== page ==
Curtain Goes up on Drama Fest

Curtains went up on the 17th State-level Veer Surendra Sai drama competition at Aranyak Manch here on Tuesday.

Published: 26th December 2013 10:04 AM  |   Last Updated: 26th December 2013 10:04 AM   |  A+A-

Curtains went up on the 17th State-level Veer Surendra Sai drama competition at Aranyak Manch here on Tuesday. Organised by Yuba Udayan at an estimated budget of `2.25 lakh, 21 plays on burning issues affecting the society will be staged during the seven-day annual festival.

Since its initial form of Jatra which was once the only source of entertainment and even finds mention in the autobiography of Rabindranath Tagore, the genre of stage play has seen many ups and downs. It continues to be the only platform for artistes to display and test their skill on performing art. While it is facing a trying time with the art form losing its presence in many places, it has witnessed a revival in Western Odisha with Yuba Udayan of Sambalpur leading the movement since 1977.

Artistes say that drama was part of cultural life of Sambalpur where it evolved on the stage of GM College. Many organisations had made it an annual event and both exhibition and competition shows, which drew huge crowd, were organised. It reached its peak in 1970s, led by organisations like Natya Kala Parishad and Steetee.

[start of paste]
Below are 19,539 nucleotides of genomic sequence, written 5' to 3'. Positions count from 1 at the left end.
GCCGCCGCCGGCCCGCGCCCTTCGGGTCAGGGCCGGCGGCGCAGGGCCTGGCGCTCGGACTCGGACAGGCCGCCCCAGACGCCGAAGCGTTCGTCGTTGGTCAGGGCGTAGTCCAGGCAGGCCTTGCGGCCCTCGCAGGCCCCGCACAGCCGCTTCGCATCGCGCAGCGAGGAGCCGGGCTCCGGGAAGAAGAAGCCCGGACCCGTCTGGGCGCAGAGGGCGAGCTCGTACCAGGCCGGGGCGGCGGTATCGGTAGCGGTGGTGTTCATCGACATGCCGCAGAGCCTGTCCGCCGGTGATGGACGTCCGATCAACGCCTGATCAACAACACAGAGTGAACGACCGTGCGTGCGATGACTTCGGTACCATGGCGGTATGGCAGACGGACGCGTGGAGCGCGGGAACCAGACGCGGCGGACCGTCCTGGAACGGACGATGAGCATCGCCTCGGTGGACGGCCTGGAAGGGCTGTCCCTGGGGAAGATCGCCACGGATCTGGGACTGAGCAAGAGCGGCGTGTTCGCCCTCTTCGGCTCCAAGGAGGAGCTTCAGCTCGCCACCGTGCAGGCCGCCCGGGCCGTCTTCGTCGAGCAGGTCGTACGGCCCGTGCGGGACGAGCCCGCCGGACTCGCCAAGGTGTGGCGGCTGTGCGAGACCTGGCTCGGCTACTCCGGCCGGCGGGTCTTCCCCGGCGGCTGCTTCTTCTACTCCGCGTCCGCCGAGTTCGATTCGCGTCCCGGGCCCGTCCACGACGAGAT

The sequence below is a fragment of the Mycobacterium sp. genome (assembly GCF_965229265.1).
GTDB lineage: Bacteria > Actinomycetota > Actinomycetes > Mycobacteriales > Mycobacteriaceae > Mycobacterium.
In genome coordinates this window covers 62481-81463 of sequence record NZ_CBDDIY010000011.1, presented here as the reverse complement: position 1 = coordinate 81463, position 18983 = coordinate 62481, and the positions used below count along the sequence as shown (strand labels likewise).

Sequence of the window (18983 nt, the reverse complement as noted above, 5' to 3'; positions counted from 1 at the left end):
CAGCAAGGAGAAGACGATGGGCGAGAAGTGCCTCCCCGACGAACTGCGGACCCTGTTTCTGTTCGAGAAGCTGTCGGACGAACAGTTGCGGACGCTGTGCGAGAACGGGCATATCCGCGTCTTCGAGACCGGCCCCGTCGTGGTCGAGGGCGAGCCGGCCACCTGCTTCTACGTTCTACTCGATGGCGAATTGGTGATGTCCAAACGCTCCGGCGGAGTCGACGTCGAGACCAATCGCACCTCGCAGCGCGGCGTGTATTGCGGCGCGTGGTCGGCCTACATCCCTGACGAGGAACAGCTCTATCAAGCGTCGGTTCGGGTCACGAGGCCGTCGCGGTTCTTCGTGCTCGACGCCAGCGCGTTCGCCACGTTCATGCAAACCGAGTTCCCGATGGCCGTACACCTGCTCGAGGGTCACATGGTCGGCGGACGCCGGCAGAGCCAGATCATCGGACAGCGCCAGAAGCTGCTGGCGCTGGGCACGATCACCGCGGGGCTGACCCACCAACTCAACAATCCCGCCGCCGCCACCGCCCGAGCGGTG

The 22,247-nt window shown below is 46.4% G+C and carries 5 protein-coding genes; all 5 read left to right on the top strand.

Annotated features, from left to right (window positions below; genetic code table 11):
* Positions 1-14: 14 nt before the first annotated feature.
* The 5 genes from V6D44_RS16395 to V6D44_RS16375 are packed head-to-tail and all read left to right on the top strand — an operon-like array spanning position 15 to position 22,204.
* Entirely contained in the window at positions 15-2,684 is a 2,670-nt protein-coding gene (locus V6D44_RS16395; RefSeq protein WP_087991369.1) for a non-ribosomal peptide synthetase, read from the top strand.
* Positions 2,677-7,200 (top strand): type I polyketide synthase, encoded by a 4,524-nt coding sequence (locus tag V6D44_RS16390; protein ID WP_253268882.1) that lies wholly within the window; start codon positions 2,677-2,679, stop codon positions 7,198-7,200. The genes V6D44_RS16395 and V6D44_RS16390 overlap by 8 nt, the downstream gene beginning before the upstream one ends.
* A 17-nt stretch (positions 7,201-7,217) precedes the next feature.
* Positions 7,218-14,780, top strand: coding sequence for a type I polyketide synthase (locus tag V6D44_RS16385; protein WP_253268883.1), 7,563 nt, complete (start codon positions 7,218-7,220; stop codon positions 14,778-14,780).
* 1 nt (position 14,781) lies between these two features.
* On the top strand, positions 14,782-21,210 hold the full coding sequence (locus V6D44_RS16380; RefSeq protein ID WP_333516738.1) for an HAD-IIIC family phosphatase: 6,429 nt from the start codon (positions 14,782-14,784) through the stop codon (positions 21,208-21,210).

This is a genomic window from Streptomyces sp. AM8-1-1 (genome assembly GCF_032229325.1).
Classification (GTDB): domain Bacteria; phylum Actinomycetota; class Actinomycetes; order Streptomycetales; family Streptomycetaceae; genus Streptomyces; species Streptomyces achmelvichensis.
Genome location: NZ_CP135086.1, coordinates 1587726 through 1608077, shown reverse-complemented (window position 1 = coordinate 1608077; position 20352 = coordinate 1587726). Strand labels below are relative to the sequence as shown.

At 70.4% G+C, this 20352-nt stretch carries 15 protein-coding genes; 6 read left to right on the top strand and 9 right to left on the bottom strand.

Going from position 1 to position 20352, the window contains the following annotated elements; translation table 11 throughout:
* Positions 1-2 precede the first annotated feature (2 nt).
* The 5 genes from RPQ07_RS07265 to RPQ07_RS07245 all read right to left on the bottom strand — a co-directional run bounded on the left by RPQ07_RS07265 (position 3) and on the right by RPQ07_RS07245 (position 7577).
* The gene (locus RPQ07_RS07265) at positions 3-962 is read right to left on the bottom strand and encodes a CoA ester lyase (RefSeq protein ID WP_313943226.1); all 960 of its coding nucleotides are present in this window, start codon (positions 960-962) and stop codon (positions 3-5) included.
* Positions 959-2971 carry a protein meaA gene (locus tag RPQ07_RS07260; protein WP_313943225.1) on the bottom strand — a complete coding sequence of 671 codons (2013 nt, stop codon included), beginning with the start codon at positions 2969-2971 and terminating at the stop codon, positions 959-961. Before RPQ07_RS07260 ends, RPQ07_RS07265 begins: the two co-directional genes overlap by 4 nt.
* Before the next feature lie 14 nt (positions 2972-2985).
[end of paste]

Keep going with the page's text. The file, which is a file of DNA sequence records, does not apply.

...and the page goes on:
With the entry of television during the Asian Games of 1982, drama was pushed into oblivion. However, fresh initiative of Natya Kala Parishad saw resurgence of drama in the late 1980s and with support from Srushtee, drama held the centre stage till Yuba Udayan provided the much needed impetus by organising the competition in 1996 and since then there has been no looking back.

Around 398 dramas have been staged till date during the annual event. Scripts are received ahead of the festival and a jury comprising eminent artistes select the scripts to be staged. Besides laying a thrust on revival of the art form, it also helps in preservation and enrichment of Sambalpuri language.

Maintaining that the present writers and directors are able to relate with the audience with a sense of identification with the character, eminent stage artist and economist Dr Dilip Panda said people should realise that drama is an educative media and not entertainment media. He said this fact has kept the common man away from drama.

However, the trend is changing with advancement in music and lighting. Dr Panda said drama has changed over the years and expressed happiness that it is catching up with changing times.

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